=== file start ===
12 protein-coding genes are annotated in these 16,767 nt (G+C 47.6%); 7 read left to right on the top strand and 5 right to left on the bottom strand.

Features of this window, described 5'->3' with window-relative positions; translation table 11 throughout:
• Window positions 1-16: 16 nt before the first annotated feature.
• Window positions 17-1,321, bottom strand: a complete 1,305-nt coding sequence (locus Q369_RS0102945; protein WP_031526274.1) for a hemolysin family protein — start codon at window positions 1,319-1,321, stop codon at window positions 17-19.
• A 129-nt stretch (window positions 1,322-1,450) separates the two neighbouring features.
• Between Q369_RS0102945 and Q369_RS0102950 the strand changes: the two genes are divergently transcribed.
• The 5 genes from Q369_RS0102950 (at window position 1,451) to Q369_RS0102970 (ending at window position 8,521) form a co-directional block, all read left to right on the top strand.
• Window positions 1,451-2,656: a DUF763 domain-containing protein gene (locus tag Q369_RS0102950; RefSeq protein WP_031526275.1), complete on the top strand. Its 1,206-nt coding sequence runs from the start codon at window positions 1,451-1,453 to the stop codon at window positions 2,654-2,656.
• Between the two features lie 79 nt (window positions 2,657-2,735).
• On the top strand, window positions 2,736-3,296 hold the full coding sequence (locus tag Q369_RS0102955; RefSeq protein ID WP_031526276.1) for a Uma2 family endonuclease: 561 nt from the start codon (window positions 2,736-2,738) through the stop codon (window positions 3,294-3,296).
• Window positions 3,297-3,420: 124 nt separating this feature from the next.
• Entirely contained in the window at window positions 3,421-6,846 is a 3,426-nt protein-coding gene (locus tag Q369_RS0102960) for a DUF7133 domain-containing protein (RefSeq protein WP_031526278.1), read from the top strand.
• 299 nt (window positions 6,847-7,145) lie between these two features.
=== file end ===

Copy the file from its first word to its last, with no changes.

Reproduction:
12 protein-coding genes are annotated in these 16,767 nt (G+C 47.6%); 7 read left to right on the top strand and 5 right to left on the bottom strand.

Features of this window, described 5'->3' with window-relative positions; translation table 11 throughout:
• Window positions 1-16: 16 nt before the first annotated feature.
• Window positions 17-1,321, bottom strand: a complete 1,305-nt coding sequence (locus Q369_RS0102945; protein WP_031526274.1) for a hemolysin family protein — start codon at window positions 1,319-1,321, stop codon at window positions 17-19.
• A 129-nt stretch (window positions 1,322-1,450) separates the two neighbouring features.
• Between Q369_RS0102945 and Q369_RS0102950 the strand changes: the two genes are divergently transcribed.
• The 5 genes from Q369_RS0102950 (at window position 1,451) to Q369_RS0102970 (ending at window position 8,521) form a co-directional block, all read left to right on the top strand.
• Window positions 1,451-2,656: a DUF763 domain-containing protein gene (locus tag Q369_RS0102950; RefSeq protein WP_031526275.1), complete on the top strand. Its 1,206-nt coding sequence runs from the start codon at window positions 1,451-1,453 to the stop codon at window positions 2,654-2,656.
• Between the two features lie 79 nt (window positions 2,657-2,735).
• On the top strand, window positions 2,736-3,296 hold the full coding sequence (locus tag Q369_RS0102955; RefSeq protein ID WP_031526276.1) for a Uma2 family endonuclease: 561 nt from the start codon (window positions 2,736-2,738) through the stop codon (window positions 3,294-3,296).
• Window positions 3,297-3,420: 124 nt separating this feature from the next.
• Entirely contained in the window at window positions 3,421-6,846 is a 3,426-nt protein-coding gene (locus tag Q369_RS0102960) for a DUF7133 domain-containing protein (RefSeq protein WP_031526278.1), read from the top strand.
• 299 nt (window positions 6,847-7,145) lie between these two features.